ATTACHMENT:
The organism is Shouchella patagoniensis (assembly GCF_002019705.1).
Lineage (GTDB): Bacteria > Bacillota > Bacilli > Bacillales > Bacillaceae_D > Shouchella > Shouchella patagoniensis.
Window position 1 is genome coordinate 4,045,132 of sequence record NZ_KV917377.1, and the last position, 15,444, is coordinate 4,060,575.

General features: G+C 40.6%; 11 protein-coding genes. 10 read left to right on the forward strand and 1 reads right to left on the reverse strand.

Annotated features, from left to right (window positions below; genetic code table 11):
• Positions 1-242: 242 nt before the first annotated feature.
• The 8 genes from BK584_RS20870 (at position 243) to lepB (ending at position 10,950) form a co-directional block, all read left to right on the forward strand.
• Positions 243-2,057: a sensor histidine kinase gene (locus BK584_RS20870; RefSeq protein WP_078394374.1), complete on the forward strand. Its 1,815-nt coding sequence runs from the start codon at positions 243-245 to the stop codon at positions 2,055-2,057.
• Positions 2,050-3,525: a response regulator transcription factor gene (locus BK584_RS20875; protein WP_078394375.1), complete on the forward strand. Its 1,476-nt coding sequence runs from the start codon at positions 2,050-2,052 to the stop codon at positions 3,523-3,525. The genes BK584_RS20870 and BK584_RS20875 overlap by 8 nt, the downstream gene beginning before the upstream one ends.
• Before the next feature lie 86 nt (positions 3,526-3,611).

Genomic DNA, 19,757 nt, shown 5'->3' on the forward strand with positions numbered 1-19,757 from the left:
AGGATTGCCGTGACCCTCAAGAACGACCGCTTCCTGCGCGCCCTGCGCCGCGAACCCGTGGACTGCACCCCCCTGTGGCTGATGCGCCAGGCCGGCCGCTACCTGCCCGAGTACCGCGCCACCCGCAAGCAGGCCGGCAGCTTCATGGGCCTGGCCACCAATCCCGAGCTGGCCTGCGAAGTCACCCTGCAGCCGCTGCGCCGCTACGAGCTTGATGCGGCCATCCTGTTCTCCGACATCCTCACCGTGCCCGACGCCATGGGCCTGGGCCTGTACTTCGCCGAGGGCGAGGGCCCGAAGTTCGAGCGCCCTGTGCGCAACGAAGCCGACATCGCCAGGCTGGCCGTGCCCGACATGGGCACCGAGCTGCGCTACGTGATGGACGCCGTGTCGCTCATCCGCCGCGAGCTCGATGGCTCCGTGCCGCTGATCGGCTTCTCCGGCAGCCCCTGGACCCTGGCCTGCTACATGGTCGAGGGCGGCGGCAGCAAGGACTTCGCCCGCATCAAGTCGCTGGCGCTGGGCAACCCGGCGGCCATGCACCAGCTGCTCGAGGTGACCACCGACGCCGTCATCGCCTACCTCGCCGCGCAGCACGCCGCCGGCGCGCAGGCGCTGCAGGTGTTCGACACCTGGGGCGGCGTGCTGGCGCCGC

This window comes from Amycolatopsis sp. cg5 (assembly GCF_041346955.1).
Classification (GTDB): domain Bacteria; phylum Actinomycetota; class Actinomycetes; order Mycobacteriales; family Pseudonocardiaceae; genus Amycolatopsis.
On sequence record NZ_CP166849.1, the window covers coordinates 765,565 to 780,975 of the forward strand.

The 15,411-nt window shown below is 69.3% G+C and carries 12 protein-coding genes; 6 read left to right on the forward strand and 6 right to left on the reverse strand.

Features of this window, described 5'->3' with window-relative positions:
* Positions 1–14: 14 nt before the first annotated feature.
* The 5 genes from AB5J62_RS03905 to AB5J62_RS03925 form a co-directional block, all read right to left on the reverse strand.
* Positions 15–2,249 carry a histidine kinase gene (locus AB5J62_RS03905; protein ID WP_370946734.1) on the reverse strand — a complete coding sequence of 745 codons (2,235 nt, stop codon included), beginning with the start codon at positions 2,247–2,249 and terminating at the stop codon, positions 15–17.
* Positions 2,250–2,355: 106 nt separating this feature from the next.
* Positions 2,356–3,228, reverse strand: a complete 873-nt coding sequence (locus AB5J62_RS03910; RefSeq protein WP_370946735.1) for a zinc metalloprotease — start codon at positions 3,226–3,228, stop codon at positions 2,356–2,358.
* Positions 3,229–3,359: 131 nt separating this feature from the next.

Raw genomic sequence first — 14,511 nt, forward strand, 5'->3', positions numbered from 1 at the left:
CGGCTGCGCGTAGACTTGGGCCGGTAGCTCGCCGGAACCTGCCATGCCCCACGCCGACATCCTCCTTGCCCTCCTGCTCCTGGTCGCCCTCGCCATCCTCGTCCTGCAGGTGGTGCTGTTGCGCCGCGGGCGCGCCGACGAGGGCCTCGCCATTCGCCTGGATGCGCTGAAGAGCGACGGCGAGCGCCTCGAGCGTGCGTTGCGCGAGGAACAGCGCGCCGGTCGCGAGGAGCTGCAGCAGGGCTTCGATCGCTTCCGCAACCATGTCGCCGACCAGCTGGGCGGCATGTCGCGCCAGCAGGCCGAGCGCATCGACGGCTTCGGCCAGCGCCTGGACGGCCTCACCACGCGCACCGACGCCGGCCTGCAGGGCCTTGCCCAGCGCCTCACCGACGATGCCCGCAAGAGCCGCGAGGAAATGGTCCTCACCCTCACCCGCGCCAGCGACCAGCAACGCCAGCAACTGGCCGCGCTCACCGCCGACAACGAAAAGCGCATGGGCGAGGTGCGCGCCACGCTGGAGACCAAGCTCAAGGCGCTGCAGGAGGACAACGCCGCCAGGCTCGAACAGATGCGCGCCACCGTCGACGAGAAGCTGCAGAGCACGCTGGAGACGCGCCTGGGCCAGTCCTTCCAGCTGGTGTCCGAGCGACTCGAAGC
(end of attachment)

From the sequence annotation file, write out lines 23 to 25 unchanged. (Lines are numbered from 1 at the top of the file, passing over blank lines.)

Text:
* Positions 3,229–3,359: 131 nt separating this feature from the next.

Raw genomic sequence first — 14,511 nt, forward strand, 5'->3', positions numbered from 1 at the left:
CGGCTGCGCGTAGACTTGGGCCGGTAGCTCGCCGGAACCTGCCATGCCCCACGCCGACATCCTCCTTGCCCTCCTGCTCCTGGTCGCCCTCGCCATCCTCGTCCTGCAGGTGGTGCTGTTGCGCCGCGGGCGCGCCGACGAGGGCCTCGCCATTCGCCTGGATGCGCTGAAGAGCGACGGCGAGCGCCTCGAGCGTGCGTTGCGCGAGGAACAGCGCGCCGGTCGCGAGGAGCTGCAGCAGGGCTTCGATCGCTTCCGCAACCATGTCGCCGACCAGCTGGGCGGCATGTCGCGCCAGCAGGCCGAGCGCATCGACGGCTTCGGCCAGCGCCTGGACGGCCTCACCACGCGCACCGACGCCGGCCTGCAGGGCCTTGCCCAGCGCCTCACCGACGATGCCCGCAAGAGCCGCGAGGAAATGGTCCTCACCCTCACCCGCGCCAGCGACCAGCAACGCCAGCAACTGGCCGCGCTCACCGCCGACAACGAAAAGCGCATGGGCGAGGTGCGCGCCACGCTGGAGACCAAGCTCAAGGCGCTGCAGGAGGACAACGCCGCCAGGCTCGAACAGATGCGCGCCACCGTCGACGAGAAGCTGCAGAGCACGCTGGAGACGCGCCTGGGCCAGTCCTTCCAGCTGGTGTCCGAGCGACTCGAAGC